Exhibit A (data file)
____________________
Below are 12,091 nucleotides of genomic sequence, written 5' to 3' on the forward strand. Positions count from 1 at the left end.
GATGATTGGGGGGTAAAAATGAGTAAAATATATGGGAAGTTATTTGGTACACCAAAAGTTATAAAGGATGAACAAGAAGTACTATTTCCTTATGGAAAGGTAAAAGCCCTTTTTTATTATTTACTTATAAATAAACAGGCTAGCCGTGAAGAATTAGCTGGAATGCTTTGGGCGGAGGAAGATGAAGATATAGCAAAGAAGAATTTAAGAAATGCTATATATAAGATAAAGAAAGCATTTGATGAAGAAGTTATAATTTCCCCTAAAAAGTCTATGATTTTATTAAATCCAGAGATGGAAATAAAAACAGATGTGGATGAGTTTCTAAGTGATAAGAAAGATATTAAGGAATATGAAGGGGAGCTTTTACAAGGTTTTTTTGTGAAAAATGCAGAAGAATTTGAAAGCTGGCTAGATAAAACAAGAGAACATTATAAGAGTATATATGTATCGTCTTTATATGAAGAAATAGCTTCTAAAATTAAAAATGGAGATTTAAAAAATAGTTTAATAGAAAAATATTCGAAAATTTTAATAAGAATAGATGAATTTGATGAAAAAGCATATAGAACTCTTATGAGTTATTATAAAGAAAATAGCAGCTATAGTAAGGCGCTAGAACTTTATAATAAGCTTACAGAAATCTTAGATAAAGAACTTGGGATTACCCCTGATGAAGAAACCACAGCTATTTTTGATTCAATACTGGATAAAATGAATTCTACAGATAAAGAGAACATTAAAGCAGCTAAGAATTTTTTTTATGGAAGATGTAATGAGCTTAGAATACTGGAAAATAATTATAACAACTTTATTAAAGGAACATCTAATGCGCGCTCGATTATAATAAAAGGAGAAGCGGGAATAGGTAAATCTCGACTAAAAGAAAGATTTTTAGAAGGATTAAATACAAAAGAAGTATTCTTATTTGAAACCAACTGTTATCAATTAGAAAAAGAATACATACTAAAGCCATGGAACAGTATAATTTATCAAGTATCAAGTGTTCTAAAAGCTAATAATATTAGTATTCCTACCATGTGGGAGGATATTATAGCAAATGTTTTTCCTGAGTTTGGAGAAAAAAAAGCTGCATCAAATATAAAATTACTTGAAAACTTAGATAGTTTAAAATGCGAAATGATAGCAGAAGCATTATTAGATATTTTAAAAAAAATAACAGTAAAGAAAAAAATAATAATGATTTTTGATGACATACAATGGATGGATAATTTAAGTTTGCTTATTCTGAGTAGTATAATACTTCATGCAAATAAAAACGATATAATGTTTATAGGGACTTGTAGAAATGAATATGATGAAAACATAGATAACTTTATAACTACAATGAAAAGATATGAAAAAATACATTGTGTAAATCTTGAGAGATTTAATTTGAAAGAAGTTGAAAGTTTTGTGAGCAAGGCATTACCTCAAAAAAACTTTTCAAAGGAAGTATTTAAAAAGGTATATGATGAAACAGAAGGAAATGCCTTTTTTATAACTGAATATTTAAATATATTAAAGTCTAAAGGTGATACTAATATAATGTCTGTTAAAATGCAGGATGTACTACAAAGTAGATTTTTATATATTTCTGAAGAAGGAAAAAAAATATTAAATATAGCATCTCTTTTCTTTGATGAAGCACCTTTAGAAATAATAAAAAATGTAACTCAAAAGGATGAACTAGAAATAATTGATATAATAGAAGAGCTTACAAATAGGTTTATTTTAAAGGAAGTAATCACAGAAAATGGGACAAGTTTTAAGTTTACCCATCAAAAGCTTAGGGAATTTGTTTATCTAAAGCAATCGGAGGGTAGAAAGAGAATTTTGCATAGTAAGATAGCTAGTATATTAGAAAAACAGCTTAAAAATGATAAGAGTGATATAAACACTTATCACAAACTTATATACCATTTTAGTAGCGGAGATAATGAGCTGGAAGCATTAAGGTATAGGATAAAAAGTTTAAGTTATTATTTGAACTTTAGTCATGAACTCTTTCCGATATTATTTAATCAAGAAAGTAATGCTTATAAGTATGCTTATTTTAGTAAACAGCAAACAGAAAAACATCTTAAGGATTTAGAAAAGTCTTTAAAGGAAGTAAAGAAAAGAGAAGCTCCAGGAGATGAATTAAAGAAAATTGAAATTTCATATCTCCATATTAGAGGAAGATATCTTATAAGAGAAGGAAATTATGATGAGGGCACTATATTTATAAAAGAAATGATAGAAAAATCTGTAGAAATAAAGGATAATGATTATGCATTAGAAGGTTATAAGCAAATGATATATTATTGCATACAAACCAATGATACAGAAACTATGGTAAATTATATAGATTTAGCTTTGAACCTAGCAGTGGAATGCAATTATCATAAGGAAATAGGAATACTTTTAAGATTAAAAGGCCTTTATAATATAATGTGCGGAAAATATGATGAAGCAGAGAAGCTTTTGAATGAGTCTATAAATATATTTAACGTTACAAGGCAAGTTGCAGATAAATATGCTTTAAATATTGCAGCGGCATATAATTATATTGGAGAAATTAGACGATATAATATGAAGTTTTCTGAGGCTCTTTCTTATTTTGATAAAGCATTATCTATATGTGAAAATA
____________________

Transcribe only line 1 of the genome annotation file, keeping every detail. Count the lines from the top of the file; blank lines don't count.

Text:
Below are 12,091 nucleotides of genomic sequence, written 5' to 3' on the forward strand. Positions count from 1 at the left end.